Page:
They came, they saw, they wore a whole lot of floral patterns.
The ninth installemnt of The Pitchfork Music Festival is now in the books, and the Chicago fest has never been stronger. The Union Park event this year boasted a wide-ranging lineup featuring everything from A-List names -- including Kendrick Lamar, St. Vincent and Beck -- to lesser-known newbies like Speedy Ortiz and local favorites Twin Peaks. The fest also benefited from glorious weather, a big improvement over the massive storm that cut Björk's highly-anticipated headlining set short the previous year.
Below, photo evidence of the festival's goings-on from photographer Justin Barbin, followed by our personal highlights from the weekend.
"As anticipated, acts like Lamar, Canadian electronic artist Grimes and Italian disco pioneer Giorgio Moroder provided some of the weekend's most exhilarating moments -- particularly Moroder's DJ set, which possibly was the gayest thing (a compliment, naturally) I've ever seen happen on the Pitchfork grounds, thanks to its stream of no-irony-here retro jams like "I Feel Love" and "Take My Breath Away." But for me, most of the most vivid memories I'll carry forward from the festival came during sets taking place earlier in the day, well before the top-of-the-bill headliners arrived on the grounds, and particularly on the more intimate Blue Stage.
Among those artists who truly stuck out were Cloud Nothings' thrilling set, which ended in a giant, noisy jam session that perfectly matched the energy of the hot mid-afternoon Saturday sun. Later Saturday, Ethiopian R&B artist Kelela was a revelation on the Blue Stage, connecting to the crowd assembled to watch her electronica-infused set in a way few other artists did over the course of the fest. From the moment she launched into her sexy "Up All Night" slow jam, she'd won the day -- if not the festival.
Other special moments included seeing Swedish-born artist Neneh Cherry taking in the festival the day after playing her first U.S. appearance since 1992(!) on Friday, seeming to emanate positive energy wherever she went. Finally, British genre-defier and dancer FKA twigs' quip that she's "learning how to vogue" as the latest lesson of her classes at "the University of Life"? Priceless -- her set was absolutely stunning, overcoming the Blue Stage's history of noise bleed from the main stages and claustrophobic logistics." -- J.E.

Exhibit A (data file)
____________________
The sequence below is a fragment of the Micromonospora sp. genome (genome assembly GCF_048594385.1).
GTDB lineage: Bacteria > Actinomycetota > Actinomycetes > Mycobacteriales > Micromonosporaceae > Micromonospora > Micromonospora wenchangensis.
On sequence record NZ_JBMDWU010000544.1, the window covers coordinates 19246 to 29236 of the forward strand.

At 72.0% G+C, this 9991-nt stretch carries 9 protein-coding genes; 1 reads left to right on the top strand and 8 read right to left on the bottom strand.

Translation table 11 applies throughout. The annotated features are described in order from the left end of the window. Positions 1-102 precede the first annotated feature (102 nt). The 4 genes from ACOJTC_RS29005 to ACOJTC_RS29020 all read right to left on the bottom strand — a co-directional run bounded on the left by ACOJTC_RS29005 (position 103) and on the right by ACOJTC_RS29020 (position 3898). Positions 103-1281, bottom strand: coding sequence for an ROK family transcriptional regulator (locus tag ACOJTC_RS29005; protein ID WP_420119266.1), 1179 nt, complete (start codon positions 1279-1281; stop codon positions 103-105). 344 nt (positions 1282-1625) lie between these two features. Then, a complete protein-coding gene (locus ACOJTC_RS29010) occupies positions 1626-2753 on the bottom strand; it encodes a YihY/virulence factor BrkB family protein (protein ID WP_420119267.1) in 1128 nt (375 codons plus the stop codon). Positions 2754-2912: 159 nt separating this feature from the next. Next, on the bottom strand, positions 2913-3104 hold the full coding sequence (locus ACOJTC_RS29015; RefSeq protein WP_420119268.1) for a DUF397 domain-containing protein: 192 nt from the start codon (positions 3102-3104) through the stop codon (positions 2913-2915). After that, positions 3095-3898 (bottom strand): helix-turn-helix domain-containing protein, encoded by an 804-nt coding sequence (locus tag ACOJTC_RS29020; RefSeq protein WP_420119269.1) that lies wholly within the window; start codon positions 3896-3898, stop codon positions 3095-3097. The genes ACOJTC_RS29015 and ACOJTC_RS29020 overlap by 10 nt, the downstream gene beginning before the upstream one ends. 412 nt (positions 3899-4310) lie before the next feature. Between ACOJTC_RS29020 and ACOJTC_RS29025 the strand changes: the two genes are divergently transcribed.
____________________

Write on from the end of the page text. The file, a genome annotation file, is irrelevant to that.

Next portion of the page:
"Short of a major re-imagining, there aren't many surprises you can expect from a festival that's almost a decade old. Still, the live festival environment -- especially one as well-run and well-curated as Pitchfork's -- has the potential to coax some great moments out of the performers.
Of the headliners: Every rapper should take a page from Kendrick Lamar and insist on having a live band -- It makes such a huge impact on the energy of the set, both for the performer and for the audience. Lamar's pacing was pitch-perfect, and he balanced swagger, energy and sincerity (an undervalued currency in modern hip-hop) like the superstar that he is.
Annie Clark's St. Vincent, who rocks like a demon and looks like a space-age Disney princess, went full-on metal by head-butting the drum kit near the end of her raucous (yet somehow still precise) set. Hers was the fascinating and entirely entertaining live show that makes Pitchfork worth the price of admission. Beck and Neutral Milk Hotel had parallel performances in that both were better than their very worst (and if you've seen Beck circa "Modern Guilt," you know how bad it can be) but not quite as good as their best. If you had never seen either perform live, you were probably enjoyed both sets tremendously (and with good reason).
Farther down on the bill, Majical Cloudz deserves a nod for hanging in and doing their best to salvage their set that unexpectedly turned acoustic when their MIDI controller went on the fritz (bonus points for courting the audience for percussive participation). If the music festival gods are just, Sharon Van Etten, Speedy Ortiz and Tune-Yards will get a bump in album sales and a host of new fans thanks to their excellent sets. Speedy Ortiz also gets the "know your city" award for giving a nod to Chicago's late, great artists and musician, Wesley Willis.
The very maturity of the Pitchfork Festival itself was perhaps its biggest advantage: It knows its scope, its size and its audience (which has diversified over the years). Hip-hop and electronic music no longer feel like one-off exceptions on the bill, though Pitchfork retains its status as a haven for indie favorites like Grimes and rare performances by legendary acts like Neutral Milk Hotel." -- K.B.